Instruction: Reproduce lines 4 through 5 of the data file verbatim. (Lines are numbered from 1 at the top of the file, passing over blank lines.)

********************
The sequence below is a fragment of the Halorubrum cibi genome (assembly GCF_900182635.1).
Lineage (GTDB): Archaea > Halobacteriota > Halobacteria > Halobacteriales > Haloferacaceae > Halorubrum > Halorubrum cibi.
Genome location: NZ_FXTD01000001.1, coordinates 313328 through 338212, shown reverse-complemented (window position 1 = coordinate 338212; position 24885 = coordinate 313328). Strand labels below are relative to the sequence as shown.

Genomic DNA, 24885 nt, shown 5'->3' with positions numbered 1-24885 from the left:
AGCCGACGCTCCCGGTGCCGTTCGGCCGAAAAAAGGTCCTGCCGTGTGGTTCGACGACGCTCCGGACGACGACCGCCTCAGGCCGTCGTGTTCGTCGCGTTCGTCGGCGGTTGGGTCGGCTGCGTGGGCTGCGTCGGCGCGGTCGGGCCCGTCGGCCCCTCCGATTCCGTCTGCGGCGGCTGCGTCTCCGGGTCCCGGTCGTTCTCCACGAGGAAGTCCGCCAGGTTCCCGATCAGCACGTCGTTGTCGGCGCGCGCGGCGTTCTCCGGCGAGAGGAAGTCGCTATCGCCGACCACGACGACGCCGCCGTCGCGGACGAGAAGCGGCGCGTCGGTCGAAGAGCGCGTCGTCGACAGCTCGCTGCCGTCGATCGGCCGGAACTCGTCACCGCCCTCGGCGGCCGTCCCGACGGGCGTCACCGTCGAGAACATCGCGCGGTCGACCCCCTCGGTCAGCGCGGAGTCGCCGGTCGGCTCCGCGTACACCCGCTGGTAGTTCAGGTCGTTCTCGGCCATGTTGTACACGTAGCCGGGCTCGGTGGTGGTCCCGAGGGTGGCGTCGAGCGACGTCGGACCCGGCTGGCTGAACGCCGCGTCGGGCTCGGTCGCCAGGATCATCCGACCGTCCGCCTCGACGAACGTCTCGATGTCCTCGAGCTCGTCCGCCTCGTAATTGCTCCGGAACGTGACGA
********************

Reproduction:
Genomic DNA, 24885 nt, shown 5'->3' with positions numbered 1-24885 from the left:
AGCCGACGCTCCCGGTGCCGTTCGGCCGAAAAAAGGTCCTGCCGTGTGGTTCGACGACGCTCCGGACGACGACCGCCTCAGGCCGTCGTGTTCGTCGCGTTCGTCGGCGGTTGGGTCGGCTGCGTGGGCTGCGTCGGCGCGGTCGGGCCCGTCGGCCCCTCCGATTCCGTCTGCGGCGGCTGCGTCTCCGGGTCCCGGTCGTTCTCCACGAGGAAGTCCGCCAGGTTCCCGATCAGCACGTCGTTGTCGGCGCGCGCGGCGTTCTCCGGCGAGAGGAAGTCGCTATCGCCGACCACGACGACGCCGCCGTCGCGGACGAGAAGCGGCGCGTCGGTCGAAGAGCGCGTCGTCGACAGCTCGCTGCCGTCGATCGGCCGGAACTCGTCACCGCCCTCGGCGGCCGTCCCGACGGGCGTCACCGTCGAGAACATCGCGCGGTCGACCCCCTCGGTCAGCGCGGAGTCGCCGGTCGGCTCCGCGTACACCCGCTGGTAGTTCAGGTCGTTCTCGGCCATGTTGTACACGTAGCCGGGCTCGGTGGTGGTCCCGAGGGTGGCGTCGAGCGACGTCGGACCCGGCTGGCTGAACGCCGCGTCGGGCTCGGTCGCCAGGATCATCCGACCGTCCGCCTCGACGAACGTCTCGATGTCCTCGAGCTCGTCCGCCTCGTAATTGCTCCGGAACGTGACGA